KW: The distinction, then, is that SecureNet was about enabling innovators to create new business models, while Hyperwallet is about enabling those who are benefiting from those innovations to actually eliminate the friction in being paid. Is that accurate?
BW: Absolutely. I would even take it a step further.
Hyperwallet is actually a very, very technology rich platform. There are more services than just figuring out how to move payments into a country into the local currency – which, again, is not a simple task, although it is one that this company has mastered. We’re creating an ecosystem of 1099 workers; today we are connected to and interface with over 5 million of them, and we’re facilitating their interactions around the world.
The McKinsey Global Institute recently released a report saying that by 2025, there will be over 500 million individuals globally who are impacted by the 1099 economy; and TechCrunch ran a story that said within the next five years, 40 percent of workers globally will be independent contractors – it’s happening.
It didn’t just start two years ago with Uber. That company did create a whole new level of excitement with its products and services, but the changes we’re seeing now can be traced back 20 or 30 years. It goes back to Mary Kay, it goes back to Avon….
KW: Aha! The Avon Lady, and Tupperware, and Amway – all of those house-party/direct selling model businesses! I think my mother was involved in most of them - Sarah Coventry Jewelry, the Pampered Chef…and on and on.
BW: That’s where this company cut its teeth.
In addition to the over 5 million 1099s in our ecosystem, 5 of the 10 largest direct selling organizations in the world use our platform. On any given day, we’re loading over $50 million into our network, and in doing so, servicing everyone from the traditional sales organizations to the newest collaborative economy players.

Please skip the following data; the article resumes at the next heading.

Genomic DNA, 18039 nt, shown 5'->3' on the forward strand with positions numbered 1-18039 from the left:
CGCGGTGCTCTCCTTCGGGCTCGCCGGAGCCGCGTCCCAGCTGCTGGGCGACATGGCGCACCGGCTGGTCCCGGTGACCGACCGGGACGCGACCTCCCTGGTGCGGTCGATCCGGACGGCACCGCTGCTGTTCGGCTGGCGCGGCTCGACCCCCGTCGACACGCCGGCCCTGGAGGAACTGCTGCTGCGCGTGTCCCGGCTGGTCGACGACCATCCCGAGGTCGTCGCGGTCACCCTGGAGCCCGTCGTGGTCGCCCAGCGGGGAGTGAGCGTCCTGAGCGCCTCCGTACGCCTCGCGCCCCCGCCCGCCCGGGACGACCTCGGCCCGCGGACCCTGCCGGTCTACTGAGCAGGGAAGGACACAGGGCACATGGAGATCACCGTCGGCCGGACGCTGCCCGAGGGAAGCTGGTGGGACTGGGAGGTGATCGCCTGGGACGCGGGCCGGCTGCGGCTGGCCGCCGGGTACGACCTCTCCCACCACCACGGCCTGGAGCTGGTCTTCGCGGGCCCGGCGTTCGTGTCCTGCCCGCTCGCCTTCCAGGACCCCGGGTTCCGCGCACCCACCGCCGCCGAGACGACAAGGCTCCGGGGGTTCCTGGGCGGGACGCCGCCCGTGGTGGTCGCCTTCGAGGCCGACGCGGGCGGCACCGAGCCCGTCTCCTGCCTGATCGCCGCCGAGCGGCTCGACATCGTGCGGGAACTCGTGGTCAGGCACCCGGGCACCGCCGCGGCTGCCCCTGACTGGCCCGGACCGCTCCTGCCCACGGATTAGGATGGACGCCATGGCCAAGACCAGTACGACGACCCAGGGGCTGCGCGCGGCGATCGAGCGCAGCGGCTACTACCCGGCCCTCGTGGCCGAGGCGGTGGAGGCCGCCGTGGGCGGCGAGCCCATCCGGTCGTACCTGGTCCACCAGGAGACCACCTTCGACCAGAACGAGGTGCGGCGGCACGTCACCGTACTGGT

What’s really exciting is that Hyperwallet is becoming a central point for this interaction between all these independent 1099s around the world and business opportunities. We’ve been very payer focused – and we’ve built a great business model around that – but now we’re starting to become more focused on payees. I think we have positioned ourselves to take advantage of this movement, as we’re poised for an ecosystem that will – within the next 36 months – contain 100 million payees as part of the Hyperwallet platform network, being linked by us to business opportunities and pursuing their dreams.
Every day, a marketplace starts; every day, somebody moves out the “employee ranks” into the 1099 realm; and every day, there’s a need for Hyperwallet to help bridge the gap between the payer and the payee. Because of the relationship we have with both sides, we are able to provide additional value-added services in that process.
KW: It’s so interesting to hear you talk about Hyperwallet’s focus, because it’s a very different strategic positioning than what the company has articulated in the past. It’s always been about mass payments, but use cases have been a little more narrowly defined.
It’s been freelancers, but really more freelancers plus people who are paid to participate in research studies…or, where you’re distributing incentives, or big batches of small dollar value payments. At the core, that’s really still what you’re doing, but the slight pivot has been to support the on-demand economy and on-demand labor force.
But payments, you say, is just the beginning. You’re also advocating Hyperwallet truly as a platform to enable additional services like tax withholding?
BW: Yes, we’re already doing that. We help 1099 workers with tax planning, expense reporting, expense management and the like. On the other side, we help payers with compliance and KYC. We’re helping them take the risk out of their business in addition to facilitating promoting additional 1099s in their ecosystem, but more importantly – we get them paid.
Mass payments are still part of what we do. We have payers that will send us several hundred thousand payments that need to move into a hundred currencies and not any one payment is more than $100. The pain and the friction at the Treasury organizations to be able to do that is tough; we simplify it.